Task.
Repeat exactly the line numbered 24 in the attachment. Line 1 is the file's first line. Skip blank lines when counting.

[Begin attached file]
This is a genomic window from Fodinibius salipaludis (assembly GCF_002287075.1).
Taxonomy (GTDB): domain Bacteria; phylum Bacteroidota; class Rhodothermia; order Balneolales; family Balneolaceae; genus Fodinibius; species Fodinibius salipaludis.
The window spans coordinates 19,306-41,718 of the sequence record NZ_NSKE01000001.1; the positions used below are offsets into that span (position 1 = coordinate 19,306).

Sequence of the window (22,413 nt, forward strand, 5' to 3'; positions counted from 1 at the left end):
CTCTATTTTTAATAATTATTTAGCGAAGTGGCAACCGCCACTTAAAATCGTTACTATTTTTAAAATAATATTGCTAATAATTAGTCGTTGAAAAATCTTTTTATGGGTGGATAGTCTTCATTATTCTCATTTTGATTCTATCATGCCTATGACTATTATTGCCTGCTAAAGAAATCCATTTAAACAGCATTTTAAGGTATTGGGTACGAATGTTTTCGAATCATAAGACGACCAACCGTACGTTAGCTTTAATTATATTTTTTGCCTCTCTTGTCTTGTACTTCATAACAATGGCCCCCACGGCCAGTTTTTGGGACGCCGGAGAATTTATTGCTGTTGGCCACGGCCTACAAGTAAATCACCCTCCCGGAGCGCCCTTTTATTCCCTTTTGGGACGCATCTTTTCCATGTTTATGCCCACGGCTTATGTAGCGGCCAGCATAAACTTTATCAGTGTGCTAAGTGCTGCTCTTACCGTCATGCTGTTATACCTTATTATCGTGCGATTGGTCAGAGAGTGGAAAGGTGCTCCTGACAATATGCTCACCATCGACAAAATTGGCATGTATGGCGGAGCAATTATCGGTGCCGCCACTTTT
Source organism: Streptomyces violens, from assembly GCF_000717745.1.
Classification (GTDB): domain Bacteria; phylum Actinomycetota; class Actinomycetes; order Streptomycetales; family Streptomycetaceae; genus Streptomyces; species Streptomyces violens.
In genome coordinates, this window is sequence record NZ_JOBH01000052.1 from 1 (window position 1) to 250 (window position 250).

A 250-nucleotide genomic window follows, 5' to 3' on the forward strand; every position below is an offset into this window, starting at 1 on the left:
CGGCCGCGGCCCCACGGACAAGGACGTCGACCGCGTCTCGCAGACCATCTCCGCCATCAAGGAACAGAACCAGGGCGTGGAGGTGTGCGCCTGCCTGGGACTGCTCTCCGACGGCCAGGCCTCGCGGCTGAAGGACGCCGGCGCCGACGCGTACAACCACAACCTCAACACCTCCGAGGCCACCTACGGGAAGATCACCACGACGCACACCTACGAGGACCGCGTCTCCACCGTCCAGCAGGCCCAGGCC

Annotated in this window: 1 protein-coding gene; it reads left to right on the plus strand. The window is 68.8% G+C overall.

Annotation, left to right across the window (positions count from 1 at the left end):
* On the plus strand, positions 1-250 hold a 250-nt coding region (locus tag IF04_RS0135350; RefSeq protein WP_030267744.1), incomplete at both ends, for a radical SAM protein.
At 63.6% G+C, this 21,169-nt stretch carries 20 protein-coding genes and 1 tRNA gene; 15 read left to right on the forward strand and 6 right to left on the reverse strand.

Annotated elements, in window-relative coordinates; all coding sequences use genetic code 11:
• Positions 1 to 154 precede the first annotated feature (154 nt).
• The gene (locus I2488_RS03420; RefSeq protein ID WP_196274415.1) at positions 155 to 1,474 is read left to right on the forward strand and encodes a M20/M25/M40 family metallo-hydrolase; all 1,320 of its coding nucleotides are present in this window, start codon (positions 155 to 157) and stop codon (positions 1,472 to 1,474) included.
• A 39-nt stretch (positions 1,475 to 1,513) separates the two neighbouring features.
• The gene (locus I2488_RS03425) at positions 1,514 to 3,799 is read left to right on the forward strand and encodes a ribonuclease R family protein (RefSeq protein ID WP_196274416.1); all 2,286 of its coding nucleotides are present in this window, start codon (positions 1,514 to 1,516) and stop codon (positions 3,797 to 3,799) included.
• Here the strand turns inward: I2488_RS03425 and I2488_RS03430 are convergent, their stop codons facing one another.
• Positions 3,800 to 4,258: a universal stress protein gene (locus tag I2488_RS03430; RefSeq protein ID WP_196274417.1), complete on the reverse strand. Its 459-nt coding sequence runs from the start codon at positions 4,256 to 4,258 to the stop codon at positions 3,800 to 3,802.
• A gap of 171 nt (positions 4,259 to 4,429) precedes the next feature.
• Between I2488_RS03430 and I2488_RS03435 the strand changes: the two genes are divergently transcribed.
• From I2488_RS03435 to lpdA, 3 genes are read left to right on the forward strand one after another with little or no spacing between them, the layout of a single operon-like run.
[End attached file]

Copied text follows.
• From I2488_RS03435 to lpdA, 3 genes are read left to right on the forward strand one after another with little or no spacing between them, the layout of a single operon-like run.